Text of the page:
In Washington, at about the same time, President Barack Obama made Chesapeake restoration an executive priority. The feds laid down the standards and promised funding. States had to come up with the plans.
    That was 2009 and 2010.
    Now Maryland’s Oyster Restoration and Aquaculture Development Plan is firing on all cylinders. Federal agencies, Maryland Department of Natural Resources, big independent players like Chesapeake Bay Foundation, civic groups and lots of everyday people — from waterfront homeowners to school kids — are all traveling down the restoration road.
    For the past two years, the General Assembly has topped DNR’s $2 million annual appropriation with almost $8 million for oyster restoration in two tributaries, Harris Creek and the Little Choptank River. That’s the starting point. Ten tributaries restored by 2025 is the latest Chesapeake Bay Agreement goal.
    At least two federal agencies, NOAA and the Army Corps of Engineers, do their own big spending to restore oysters in the Bay. The Corps’ annual budget, for ­example, is roundly $2 million.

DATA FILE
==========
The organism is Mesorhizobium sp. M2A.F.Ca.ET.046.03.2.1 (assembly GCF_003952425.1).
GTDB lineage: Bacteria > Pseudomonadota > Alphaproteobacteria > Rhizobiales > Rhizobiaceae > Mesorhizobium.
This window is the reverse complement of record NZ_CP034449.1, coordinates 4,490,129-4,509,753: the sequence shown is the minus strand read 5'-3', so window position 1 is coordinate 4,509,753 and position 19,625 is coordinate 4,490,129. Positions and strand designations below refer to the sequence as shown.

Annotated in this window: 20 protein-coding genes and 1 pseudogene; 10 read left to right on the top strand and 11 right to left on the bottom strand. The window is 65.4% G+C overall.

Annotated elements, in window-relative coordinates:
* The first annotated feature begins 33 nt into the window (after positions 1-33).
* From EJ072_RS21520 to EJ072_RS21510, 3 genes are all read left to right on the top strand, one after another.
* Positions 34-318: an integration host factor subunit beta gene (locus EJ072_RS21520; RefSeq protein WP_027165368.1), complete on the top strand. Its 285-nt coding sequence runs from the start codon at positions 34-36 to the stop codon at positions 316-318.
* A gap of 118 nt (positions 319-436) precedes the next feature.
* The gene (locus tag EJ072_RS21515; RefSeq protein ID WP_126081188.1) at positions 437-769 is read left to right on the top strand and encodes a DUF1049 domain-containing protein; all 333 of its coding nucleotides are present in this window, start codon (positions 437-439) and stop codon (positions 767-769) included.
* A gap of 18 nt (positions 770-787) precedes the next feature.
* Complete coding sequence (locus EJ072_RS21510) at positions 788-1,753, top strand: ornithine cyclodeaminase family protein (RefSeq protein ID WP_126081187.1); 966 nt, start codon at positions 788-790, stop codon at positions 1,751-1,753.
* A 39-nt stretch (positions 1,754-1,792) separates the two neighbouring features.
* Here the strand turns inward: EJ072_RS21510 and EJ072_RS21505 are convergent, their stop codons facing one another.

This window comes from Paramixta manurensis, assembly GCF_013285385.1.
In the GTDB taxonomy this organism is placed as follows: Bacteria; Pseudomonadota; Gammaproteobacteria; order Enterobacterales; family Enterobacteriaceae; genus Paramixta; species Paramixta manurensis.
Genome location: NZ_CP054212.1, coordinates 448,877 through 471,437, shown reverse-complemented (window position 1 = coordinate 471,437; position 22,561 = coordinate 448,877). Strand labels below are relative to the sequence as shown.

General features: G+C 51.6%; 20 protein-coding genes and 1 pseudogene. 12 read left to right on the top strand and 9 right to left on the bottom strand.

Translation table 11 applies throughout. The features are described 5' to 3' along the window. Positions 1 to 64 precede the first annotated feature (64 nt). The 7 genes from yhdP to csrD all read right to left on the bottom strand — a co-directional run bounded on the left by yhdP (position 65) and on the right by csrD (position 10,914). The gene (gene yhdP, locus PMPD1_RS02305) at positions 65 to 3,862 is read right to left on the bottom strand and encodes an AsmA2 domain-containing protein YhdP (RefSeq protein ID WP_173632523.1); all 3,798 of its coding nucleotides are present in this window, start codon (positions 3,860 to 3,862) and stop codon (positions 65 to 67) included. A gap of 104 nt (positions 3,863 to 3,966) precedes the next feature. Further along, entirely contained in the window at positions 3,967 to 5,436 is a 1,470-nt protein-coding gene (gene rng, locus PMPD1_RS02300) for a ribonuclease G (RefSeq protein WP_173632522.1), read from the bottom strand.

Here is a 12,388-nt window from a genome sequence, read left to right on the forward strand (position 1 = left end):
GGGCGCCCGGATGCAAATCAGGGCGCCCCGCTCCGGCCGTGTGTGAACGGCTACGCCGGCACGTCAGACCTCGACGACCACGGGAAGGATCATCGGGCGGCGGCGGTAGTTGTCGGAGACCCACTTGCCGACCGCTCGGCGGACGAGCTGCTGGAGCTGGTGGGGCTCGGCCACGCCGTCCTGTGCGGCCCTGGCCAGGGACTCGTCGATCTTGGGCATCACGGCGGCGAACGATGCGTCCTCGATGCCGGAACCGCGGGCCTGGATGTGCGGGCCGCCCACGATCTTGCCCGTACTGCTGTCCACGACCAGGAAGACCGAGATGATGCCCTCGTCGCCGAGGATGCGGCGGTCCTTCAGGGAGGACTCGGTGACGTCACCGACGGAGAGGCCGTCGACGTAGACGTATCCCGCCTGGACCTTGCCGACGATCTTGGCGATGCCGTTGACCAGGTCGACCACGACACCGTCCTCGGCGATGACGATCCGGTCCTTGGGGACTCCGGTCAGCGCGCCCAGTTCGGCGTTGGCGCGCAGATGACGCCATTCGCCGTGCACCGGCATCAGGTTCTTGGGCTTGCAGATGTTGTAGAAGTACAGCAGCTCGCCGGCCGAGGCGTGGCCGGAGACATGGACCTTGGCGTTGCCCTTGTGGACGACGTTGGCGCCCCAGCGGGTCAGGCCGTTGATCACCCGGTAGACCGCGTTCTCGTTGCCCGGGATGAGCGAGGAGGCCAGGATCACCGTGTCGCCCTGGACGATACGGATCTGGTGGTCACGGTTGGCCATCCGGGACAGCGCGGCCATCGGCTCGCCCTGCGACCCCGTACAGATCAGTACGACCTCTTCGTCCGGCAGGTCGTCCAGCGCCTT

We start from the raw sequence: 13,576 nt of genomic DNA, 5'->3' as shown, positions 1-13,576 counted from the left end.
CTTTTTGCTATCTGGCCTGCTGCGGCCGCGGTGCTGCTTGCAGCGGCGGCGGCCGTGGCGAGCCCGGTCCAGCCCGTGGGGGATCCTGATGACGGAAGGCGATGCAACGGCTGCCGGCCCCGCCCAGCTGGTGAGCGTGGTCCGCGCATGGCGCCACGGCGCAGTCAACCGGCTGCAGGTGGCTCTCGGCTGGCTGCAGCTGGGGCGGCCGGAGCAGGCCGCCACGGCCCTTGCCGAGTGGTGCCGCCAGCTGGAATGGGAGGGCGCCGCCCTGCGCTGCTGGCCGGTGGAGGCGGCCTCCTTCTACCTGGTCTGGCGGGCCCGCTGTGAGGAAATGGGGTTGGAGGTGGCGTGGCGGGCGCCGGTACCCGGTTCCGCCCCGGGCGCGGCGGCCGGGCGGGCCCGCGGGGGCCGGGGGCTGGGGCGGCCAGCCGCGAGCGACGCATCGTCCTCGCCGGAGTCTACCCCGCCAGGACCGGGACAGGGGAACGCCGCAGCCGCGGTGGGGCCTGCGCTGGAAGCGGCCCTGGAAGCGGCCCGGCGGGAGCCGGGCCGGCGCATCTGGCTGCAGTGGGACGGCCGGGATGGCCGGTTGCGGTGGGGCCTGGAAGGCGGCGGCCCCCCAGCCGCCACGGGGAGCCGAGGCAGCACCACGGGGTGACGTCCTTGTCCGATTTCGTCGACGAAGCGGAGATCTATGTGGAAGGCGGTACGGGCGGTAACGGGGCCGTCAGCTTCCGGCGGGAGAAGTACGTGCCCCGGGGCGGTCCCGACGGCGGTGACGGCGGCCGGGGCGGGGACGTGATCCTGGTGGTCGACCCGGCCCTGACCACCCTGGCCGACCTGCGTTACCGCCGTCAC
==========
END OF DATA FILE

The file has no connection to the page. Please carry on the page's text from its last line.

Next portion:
That’s some of the investment on three of the points of the 10-point plan:
1. Focus on targeted restoration strategies to achieve ecological and economic goals
2. Expand the sanctuary program
5. Rehabilitate oyster bar habitat
    Four years in, there’s plenty to report in terms of work done — and some successes achieved.
    Will it work to restore native oysters?
    “It is working on a small scale right now,” says DNR’s Eric Weissberger. “Will we see take-off on a larger scale, reaching a tipping point where it takes off on its own? It’s way too early to tell.”
    Starting next year, a new Republican governor will set his own course. A look back at Robert Ehrlich’s four years, 2001 through 2004 — when planting alien Asian oysters in the Bay seemed the last, best solution — reminds us just how different that could be.